SRA: don’t blame us for ABS delay

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By Legal Futures

8 September 2011

Plant: SRA delivered its proposals on schedule

The Solicitors Regulation Authority has strenuously denied it was responsible for the slippage of the timetable for licensing alternative business structures (ABSs).

On Tuesday, Professor Stephen Mayson accused regulators of failing the market with the postponement of the 6 October start date to an unspecified day in early 2012.

However, he was careful not to attribute blame between the SRA, Legal Services Board and Ministry of Justice.

Opening the public session of the SRA’s monthly board meeting yesterday, chief executive Antony Townsend said it was “simply untrue” to suggest the SRA was responsible. “We have delivered all our parts of the ABS proposal to schedule and we are being held up by the parliamentary process.”

A source close to the SRA board said the authority had been “deeply upset” by Professor Mayson’s comments. Speaking at the same conference, Mr Townsend apologised for the delay and said he understood the planning problems it had caused.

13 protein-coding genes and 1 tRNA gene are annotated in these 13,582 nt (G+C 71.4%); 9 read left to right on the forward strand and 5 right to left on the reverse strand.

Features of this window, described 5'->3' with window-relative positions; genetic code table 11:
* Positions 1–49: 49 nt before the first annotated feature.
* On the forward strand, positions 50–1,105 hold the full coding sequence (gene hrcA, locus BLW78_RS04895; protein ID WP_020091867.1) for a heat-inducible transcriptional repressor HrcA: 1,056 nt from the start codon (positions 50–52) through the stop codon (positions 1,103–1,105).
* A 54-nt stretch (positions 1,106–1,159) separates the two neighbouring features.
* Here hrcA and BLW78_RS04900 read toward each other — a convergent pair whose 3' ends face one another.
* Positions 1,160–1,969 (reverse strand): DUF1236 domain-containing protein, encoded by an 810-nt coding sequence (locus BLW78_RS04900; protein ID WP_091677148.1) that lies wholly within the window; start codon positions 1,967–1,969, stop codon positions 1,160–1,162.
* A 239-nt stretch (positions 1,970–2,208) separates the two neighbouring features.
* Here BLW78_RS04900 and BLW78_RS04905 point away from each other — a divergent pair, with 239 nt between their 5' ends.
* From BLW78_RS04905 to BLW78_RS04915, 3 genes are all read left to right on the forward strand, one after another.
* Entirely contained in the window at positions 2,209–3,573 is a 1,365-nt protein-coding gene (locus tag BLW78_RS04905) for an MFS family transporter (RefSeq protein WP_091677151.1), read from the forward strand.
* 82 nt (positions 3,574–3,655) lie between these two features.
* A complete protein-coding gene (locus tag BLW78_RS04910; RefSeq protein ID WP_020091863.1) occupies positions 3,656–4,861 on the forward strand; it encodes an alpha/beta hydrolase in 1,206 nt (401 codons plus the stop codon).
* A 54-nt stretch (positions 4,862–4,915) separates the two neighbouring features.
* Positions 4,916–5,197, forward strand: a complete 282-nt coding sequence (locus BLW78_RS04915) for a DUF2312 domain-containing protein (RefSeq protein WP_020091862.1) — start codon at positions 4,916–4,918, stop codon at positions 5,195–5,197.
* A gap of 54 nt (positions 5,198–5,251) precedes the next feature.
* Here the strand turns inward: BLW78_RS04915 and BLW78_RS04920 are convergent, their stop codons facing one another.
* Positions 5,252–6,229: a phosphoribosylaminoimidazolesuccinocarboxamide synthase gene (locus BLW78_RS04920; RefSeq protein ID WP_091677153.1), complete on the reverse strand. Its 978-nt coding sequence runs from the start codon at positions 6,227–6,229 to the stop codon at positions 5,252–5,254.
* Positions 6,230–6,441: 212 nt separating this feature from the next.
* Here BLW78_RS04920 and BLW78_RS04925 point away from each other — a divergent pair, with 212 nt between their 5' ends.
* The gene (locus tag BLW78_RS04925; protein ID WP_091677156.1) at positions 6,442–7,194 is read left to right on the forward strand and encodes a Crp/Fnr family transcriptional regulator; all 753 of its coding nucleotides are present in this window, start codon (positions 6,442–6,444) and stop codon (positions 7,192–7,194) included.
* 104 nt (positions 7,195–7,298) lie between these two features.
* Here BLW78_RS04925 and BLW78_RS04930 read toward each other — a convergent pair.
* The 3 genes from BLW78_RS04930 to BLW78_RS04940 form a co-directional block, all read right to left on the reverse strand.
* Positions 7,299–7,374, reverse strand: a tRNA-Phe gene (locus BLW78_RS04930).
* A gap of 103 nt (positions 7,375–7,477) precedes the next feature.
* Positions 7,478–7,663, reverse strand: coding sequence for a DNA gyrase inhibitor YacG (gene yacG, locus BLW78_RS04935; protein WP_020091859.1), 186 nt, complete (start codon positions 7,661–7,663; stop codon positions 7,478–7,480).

In a statement issued following the board meeting, SRA chairman Charles Plant said:

“It is important to set the record straight. The suggestion that the delay in the introduction of SRA-licensed ABS is attributable to the SRA is simply wrong.

“On the two issues which have been cited as a cause for the delay – the mechanism for appeals against SRA decisions, and the provision to exempt owners and managers from the Rehabilitation of Offenders Act – the SRA’s position has been established and public for a long period, and has not changed. We delivered our proposals for ABS licensing to schedule.

“We share the frustration of potential ABS applicants about the delay in implementation, and are working with the Legal Services Board and Ministry of Justice to get early clarity about the parliamentary timetable – a matter which we do not control.”

In other business at the meeting, the board approved an urgent measure to delink the solicitors’ handbook from the designation of the SRA as an ABS licensing authority as a result of the delayed start date.

Richard Collins, the head of standards, explained that the handbook had been prepared all along on the basis it would come in on the same date as ABSs were launched. Delinking was necessary to enable the handbook to come into effect on 6 October while provisions relating to ABSs come into effect after the SRA’s designation as an ABS licensing authority takes place, he said.

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